Trying to sell this thing hurt. A lot. Constant meetings with random startups, corporations, academics, VCs, etc. Zoom fatigue is real and that much ambiguity and rejection can destroy your ego if you're not ready for it.
When I first started I didn't even know how to sell to customers. I was trying to sell to them the same way I convince users to use my software. It wasn't until I expressed my software's value in dollar figures that customers started to pay attention.
My Sales Advice is Probably Bad but it's Better than Nothing
If you're an engineer like me then I have to break some bad news to you. You probably really suck at sales. All your professional contacts are engineers who don't control their companies' purse strings and instead of learning how to throw ragers, do keg stands, and have a good time like every salesperson did in college you spent your time learning math. Even mathematicians will tell you that math doesn't pay.
There's probably a jargony term for the phenomena I'm about to explain but since I don't know the proper term I'll call it the naive buyers problem.
Often your customers will have no idea what you actually do. Their conviction to buy comes from pure faith and social proof because for most part they're not qualified to evaluate whether you can do the job or not. That's the whole reason why they're hiring you. You're supposed to know how to do something they don't understand or know how to do.
My go to example for this is the small business my dad started when I was a child. My dad is a real estate attorney and he's the best at his niche. He takes on plenty of specialist work but his bread and butter are real estate closings. When two parties close a real estate deal my dad is the one who confirms that the seller really owns the property for sale and that the buyer can really buy the property for sale and then presides over the sale to ensure that everything is squared away legally.
My dad is the best at what he does but the real estate agents who refer him to clients and bring him these closings for the most part aren't capable of knowing that. They're not lawyers. They can only tell if he makes a mistake. They don't understand the level of expertise he has that allows him to not make mistakes.
So how did my dad differentiate himself from other real estate attorneys that provide the same service? He doesn't make mistakes and serves the real estate agents who refer him to their clients lobster, beer, and steak at his business partner's lake house every summer. Real estate agents don't know exactly what he does but they will happily recommend him to their peers and clients because he doesn't make mistakes, is timely, and can throw a nice party.
You probably suck at keg stands but from this example you may start to see how it may not matter if your product is open source or not because your customers simply don't care either way.
What Things Should Always Be Open Source?
I'm convinced that a lot open source platforms will eventually steamroll their closed source competitors. I'm not going to into full detail on how or why cause that's another topic for another time but here are the basics on deciding whether something should be open source or not.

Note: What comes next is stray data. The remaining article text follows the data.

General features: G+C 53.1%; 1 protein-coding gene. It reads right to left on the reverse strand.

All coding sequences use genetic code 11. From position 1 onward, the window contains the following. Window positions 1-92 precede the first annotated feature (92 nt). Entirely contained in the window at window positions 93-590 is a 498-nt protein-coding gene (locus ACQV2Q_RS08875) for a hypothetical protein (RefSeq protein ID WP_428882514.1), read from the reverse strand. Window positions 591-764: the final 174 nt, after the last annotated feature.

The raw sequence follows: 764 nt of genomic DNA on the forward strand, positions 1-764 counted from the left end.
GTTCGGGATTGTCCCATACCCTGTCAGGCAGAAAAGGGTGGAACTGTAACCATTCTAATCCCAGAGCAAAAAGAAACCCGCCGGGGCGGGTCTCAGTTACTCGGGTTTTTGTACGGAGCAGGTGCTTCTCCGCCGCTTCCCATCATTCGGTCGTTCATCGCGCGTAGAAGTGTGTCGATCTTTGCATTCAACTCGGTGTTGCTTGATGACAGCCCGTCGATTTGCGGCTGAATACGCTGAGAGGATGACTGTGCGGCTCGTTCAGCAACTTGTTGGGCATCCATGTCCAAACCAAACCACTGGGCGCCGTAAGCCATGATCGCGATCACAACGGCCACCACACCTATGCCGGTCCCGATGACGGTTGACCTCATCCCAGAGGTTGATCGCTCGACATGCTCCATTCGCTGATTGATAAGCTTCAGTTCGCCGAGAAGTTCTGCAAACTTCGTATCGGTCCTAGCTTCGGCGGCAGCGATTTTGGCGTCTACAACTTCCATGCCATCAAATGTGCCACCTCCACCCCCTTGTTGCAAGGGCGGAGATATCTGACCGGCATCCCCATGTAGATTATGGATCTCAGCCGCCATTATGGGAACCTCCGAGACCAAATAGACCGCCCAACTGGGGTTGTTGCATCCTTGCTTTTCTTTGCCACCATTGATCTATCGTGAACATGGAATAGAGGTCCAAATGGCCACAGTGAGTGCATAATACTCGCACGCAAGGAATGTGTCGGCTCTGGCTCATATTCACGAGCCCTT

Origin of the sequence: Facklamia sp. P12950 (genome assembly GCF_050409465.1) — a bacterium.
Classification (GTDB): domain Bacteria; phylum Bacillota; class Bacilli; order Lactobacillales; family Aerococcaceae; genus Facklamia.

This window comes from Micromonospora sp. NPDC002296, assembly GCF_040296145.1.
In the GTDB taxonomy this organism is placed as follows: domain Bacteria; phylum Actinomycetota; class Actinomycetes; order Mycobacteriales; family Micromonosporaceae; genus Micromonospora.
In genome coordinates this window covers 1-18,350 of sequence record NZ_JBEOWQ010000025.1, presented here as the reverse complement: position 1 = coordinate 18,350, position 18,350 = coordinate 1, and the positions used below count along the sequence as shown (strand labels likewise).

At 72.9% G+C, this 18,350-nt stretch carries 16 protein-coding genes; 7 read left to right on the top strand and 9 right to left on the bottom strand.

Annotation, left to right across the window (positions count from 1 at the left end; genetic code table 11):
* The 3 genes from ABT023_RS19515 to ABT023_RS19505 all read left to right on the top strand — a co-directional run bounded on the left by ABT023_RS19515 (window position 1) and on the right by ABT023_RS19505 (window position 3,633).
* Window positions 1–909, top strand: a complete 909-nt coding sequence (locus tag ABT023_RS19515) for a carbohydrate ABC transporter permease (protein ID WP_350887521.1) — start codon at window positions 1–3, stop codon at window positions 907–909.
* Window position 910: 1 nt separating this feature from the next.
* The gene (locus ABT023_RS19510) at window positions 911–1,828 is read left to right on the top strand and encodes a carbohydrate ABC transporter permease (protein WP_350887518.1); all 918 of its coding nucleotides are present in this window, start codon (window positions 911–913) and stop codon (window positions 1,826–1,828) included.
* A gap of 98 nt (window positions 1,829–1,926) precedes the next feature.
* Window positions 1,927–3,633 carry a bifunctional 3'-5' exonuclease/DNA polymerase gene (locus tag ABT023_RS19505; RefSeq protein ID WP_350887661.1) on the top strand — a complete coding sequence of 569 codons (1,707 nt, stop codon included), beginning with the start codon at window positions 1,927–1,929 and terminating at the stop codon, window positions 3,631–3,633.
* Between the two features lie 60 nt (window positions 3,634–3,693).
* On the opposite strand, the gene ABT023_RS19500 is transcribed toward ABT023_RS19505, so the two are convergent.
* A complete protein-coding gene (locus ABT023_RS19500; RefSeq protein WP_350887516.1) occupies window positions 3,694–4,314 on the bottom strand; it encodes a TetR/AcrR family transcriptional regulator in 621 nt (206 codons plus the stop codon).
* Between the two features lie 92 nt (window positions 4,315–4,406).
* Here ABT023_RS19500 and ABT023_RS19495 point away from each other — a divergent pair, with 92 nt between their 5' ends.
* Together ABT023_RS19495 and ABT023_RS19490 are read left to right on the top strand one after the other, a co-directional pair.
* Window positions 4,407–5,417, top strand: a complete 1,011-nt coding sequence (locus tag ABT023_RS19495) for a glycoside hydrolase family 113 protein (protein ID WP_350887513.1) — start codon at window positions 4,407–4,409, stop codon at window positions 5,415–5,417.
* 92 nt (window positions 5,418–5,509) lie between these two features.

Open source absolutely every piece of software you can that isn't your company's secret sauce, or some embarrassingly bad production code.
Parser for some obscure file format? Open source it. Golden Gate cloning simulation function that can be isolated from the product it was developed for? Open source it. Your drug discovery pipeline for a specific target? Probably want to keep that to yourself because only your direct competitors would care about that.
The first thing a lot of software engineers do when prepping for a job interview is to look at their prospective employer's public Github Profile. If you're having a hard time hiring developers; find your most interesting, highest quality, non-secret sauce piece of software then clean it up and open source it under an MIT license immediately.
I Hope This All Makes Sense
Poly is a carefully designed product for a specific market that I could never compete in if it weren't open source.
It's my calling card, my social proof, my credentials, my advertising, and the technical basis for all of my other projects. Its superior quality establishes me as the leading expert in a field full of technologically bankrupt thought leaders with fancier credentials. Its community of users is the social proof my customers need to know that I'm the real deal. If my work wasn't open source I wouldn't be able to make it in my field, period.
If you're considering making a living as an open source developer just understand that you're making a living as the owner of a small business. It could take years for you to turn a profit and if you build it no one will come unless you market and sell it. You have to be diligent and provide the best product, at the best price, with good profit margins, and know your market. Honest to goodness after launch you'll be lucky to get a good day or two of engineering in a week. The rest will be sales, marketing, and back office stuff that I personally loathe.
Thankfully, a nice company did the math and realized my work will save them millions so they hired me to work on Poly full time and freed me from the tedium of marketing, sales, and administration that comes with being a small business owner. Of course I still take contracts and consult on the side but now I can be choosy.
Open Source is Sustainable, Your Business Probably Isn't
It's far easier for an investor or ex-CEO to say that open source isn't sustainable than it is for them to admit that they created a lemon whose core product just happened to be open source.
RedHat, GitLab, and MongoDB are all public companies whose core products are open source. Every website you've ever used is built on top of an absurd amount of open source software libraries. There's a market here and if someone is not able to see it that says more about them than it does about the sustainability of open source software ¯\_(ツ)_/¯